How is Lent going for your kids? Do they even know it’s Lent? Do they now hate Lent? Are they growing in their Lenten journey?
Even for adults, Lent can turn into a laundry list of robotic actions that fail to touch the heart. Or, a dreadful, joyless penance that makes us resentful, grumpy, mean and impatient.
“Replaced kids’ chicken nuggets with non-GMO vegan nuggets on Fridays…. CHECK.”
“Forced child to donate his quarter instead of buying a gumball, causing him to tantrum (in full view of all 192 Meijer checkout lines) while screaming over and over, ‘You are a mean Mommy!’ …. CHECK.”
Or, like our new year’s resolutions, something we gave up on within 24 hours.
But instead of simply checking the traditional Lenten checkboxes, what about tailor-making activities to your particular family, your particular children, your style and schedule?
- What is each particular child struggling with?
- What are some positive ways you can promote the virtue that child needs to win the struggle?
- Which of those ideas are realistic and doable? Which ideas will the child deeply engage in?
Only Moms and Dads can decide what’s best for their children, but in the meantime, here are 4 different ways to use our free & easy Affirmation Card & Envelope printable to help your child (age 7+) get to the heart of Lent. All you need: a child of writing age, a printer and some markers!
1. Prayer: Letter-Writing to God
This activity encourages children to share their most intimate fears, hopes and dreams with God.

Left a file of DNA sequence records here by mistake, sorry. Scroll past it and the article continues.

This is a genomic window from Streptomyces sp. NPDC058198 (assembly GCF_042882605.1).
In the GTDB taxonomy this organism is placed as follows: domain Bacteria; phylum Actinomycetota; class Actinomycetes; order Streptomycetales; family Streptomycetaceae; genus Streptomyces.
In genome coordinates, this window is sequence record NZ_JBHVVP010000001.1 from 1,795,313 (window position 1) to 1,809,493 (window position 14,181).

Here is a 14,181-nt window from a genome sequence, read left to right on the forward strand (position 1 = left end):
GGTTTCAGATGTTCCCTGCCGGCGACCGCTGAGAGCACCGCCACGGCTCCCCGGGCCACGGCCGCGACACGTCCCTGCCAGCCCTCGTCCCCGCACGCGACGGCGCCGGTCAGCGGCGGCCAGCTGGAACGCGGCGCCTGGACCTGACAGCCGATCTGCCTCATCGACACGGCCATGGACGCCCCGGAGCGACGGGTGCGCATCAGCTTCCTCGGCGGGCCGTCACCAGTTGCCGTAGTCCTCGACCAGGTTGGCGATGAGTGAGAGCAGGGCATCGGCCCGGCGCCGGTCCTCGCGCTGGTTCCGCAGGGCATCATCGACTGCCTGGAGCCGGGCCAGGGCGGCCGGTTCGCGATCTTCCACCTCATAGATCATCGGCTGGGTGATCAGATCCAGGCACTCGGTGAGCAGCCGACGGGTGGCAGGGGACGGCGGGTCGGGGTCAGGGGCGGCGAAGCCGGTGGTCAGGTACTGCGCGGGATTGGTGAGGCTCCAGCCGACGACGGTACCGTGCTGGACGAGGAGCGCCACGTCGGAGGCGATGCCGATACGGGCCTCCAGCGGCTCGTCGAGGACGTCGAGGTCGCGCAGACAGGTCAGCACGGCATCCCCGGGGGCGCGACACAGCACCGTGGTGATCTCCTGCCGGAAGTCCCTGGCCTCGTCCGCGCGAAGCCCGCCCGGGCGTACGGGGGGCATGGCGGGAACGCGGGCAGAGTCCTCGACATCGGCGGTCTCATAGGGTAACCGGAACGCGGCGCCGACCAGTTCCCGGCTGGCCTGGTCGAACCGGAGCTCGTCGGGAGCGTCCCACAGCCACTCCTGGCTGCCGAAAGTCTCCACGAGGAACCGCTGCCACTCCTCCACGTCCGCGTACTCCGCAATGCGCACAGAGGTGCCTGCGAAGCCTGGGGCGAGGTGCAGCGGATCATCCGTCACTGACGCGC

Write a 3-sentence letter to God:
Sentence 1: Tell God one thing that made you happy or very sad recently. Or, tell God a big dream or hope you have for your future.
Sentence 2: Thank God in your own words for caring about what happens to you. If something made you happy, thank God for creating it and bringing it into your life. If you shared a hope, thank God for having a wonderful plan for your life.
Sentence 3: Ask God for something related to your first sentence. Were you sad because someone hurt you? You could ask God for a spirit of forgiveness, or for Him to heal your sadness. Do you have a big dream or hope? Ask God to help you see whether this dream is part of His will for you. Or, ask God to give you the grace you need to achieve your dream.
2. Fasting: Secret Acts of Charity
This activity encourages kids to see a connection between fasting and love for others.
Secretly fast from something today (or this week). Let a sibling play with one of your toys and don’t complain about it. Have 1 fewer tater tots than you want. Feed the dog without being asked. Keep it a secret! In the evening, tell God what you gave up, and who you are offering this sacrifice for. Write it down on a note card and seal the card. Save all these notes through Lent and read through them on Easter Sunday to see how many kind things God helped you to do this Lent.
3. Compassion: Writing Affirmations
This activity helps kids learn how to use words to build others up.
Write a supportive letter to the person who feels most left out and unhappy at school (even if you never deliver it), or think of a person you have spoken badly about in the past and write them an affirmation letter telling them what you appreciate about them. Or, write 1 affirmation letter for each member of your family, and deliver their notes into their Easter Baskets on Easter morning.
4. Gratitude: Thank Jesus for what He suffered
This activity helps kids to meditate on Christ’s Passion with compassion and gratitude.
Which Station of the Cross or Sorrowful Decade of the Rosary most helps you see how much Jesus loves you? Write a letter to Jesus listing what you think He suffered in that Station/Decade, thanking Him for what He experienced for love of you.